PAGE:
In the last 2–3 decades, many scientists have interrogated the mechanisms of action of the inflammatory signaling processes that are actively engaged to promote inflammation in the cardiovascular system. A great bulk of evidence suggests that multiple diseases, such as atherosclerosis, ischemia and diabetes, have detrimental effects on the endothelium, contributing to the development of CVD. One of the key common central mechanisms that links all of these diseases is an exaggerated inflammatory cytokine production and response.
The review by Ye et al. summarizes the role of interleukin-12 family members, a class of inflammatory cytokine, in their regulation and progression of various cardiovascular diseases, including atherosclerosis, hypertension, aortic dissection, cardiac hypertrophy, myocardial infarction, and acute cardiac injury. The authors highlight key knowledge gaps in the molecular and cellular mechanisms of interleukin-12 biology, and suggest that a better understanding of these disease processes is critical for the identification of possible targets for prevention which could lead to clinical treatment of a variety of cardiovascular diseases.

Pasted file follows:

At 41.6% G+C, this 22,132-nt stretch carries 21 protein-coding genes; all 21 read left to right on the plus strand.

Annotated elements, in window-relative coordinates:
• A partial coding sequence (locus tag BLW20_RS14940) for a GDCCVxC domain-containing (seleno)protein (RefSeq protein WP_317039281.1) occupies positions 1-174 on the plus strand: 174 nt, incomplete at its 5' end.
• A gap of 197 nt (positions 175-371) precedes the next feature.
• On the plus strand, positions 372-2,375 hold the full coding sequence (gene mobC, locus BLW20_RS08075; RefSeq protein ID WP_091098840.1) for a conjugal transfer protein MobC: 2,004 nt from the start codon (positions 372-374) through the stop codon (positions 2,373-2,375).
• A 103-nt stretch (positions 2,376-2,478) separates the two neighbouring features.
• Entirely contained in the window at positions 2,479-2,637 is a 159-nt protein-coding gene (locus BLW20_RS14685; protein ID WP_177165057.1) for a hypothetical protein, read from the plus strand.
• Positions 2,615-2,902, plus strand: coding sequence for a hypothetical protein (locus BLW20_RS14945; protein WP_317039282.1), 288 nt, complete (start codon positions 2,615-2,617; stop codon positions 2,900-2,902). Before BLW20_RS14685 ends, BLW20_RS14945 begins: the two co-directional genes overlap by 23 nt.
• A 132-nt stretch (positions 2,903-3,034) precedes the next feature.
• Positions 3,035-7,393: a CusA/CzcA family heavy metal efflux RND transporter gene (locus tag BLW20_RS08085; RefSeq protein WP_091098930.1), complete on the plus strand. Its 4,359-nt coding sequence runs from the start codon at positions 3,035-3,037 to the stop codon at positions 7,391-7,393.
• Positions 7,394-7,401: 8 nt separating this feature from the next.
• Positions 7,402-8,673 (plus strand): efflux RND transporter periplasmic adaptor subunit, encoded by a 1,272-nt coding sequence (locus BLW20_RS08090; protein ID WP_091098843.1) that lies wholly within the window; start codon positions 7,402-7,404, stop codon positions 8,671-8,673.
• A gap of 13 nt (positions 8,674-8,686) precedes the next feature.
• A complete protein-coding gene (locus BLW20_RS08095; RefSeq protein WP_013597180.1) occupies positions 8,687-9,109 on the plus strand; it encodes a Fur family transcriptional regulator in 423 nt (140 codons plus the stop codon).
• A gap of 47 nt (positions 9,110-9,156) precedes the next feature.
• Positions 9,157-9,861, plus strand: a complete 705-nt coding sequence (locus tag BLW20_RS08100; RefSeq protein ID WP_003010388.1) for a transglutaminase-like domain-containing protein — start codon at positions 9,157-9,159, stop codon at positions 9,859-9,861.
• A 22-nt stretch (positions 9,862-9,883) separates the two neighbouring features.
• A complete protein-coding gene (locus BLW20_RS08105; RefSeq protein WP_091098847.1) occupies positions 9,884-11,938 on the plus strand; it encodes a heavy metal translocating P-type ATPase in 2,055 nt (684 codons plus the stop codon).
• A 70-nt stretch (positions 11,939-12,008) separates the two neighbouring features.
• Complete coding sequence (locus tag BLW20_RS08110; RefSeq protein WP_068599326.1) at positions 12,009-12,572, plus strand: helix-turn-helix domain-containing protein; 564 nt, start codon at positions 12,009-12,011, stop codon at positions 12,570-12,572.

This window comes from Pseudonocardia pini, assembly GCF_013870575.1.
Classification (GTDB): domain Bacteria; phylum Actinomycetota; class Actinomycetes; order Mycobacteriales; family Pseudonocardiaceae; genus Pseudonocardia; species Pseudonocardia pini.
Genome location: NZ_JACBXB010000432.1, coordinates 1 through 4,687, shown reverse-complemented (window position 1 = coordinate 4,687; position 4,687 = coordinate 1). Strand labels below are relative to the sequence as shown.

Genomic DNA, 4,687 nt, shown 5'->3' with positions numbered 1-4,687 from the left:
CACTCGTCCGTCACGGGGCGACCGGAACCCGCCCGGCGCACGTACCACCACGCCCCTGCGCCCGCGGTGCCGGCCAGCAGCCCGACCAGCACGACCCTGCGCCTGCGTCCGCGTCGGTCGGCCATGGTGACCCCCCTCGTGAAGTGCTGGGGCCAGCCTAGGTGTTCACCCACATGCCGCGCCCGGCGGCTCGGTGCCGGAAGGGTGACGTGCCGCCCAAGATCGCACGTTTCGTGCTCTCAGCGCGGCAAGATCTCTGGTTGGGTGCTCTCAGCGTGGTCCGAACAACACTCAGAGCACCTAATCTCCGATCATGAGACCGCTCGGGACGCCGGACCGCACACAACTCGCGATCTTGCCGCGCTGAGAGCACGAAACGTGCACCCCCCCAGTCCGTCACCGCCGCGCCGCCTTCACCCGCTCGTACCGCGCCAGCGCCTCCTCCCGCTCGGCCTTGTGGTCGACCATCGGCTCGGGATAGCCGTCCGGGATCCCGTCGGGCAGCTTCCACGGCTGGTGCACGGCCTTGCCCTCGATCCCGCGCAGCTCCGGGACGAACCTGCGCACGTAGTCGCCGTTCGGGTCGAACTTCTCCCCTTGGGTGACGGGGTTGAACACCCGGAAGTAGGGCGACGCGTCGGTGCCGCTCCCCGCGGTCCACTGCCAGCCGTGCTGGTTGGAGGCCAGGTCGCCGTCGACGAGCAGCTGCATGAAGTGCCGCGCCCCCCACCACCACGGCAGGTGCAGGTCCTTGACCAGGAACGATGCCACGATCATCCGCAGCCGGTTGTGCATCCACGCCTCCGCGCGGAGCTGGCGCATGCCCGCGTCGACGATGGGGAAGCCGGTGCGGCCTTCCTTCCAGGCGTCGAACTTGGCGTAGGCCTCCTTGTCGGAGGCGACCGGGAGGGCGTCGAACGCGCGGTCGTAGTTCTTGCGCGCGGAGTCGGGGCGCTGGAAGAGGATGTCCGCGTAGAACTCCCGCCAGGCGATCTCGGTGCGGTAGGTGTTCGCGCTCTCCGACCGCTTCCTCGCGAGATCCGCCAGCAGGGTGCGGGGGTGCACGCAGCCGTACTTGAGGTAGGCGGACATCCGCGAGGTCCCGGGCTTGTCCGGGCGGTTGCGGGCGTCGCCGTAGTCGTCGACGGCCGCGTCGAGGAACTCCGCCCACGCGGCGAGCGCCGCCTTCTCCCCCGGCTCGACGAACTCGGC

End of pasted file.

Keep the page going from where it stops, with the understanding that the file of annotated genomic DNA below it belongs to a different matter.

Sepsis-induced cardiomyopathy is one of the major predictors of morbidity and mortality of sepsis, present in more than 40% of cases of sepsis and its appearance can increase the mortality rate up to 70%. The review by Lin et al. provides a comprehensive summary of the recent progress in the pathophysiological characterization, diagnosis and current treatments (both pharmacological and non-drug) of septic cardiomyopathy. Furthermore, the authors also introduced several potential novel treatments for septic cardiomyopathy, which includes gene therapy, mitochondrial targeted therapy and inhibition of inflammatory mediators. In addition, the original study reported by Zhang et al. describes the protective actions of the novel anti-inflammatory agent, resolvin E1, an omega-3 polyunsaturated fatty acid-derived metabolite in an animal model of sepsis-induced cardiomyopathy. This exciting study reveals experimental evidence that resolvin E1 treatment inhibits mitogen-activated protein kinase (MAPK) and Nuclear factor kappa B (NF-κB) inflammatory signaling pathways, modulates macrophage polarization and reduces myocardial apoptosis leading to resolution of cardiac inflammation in sepsis-induced cardiomyopathy. This suggests that resolvin E1 may be a novel lipid mediator for the treatment of sepsis-induced cardiomyopathy.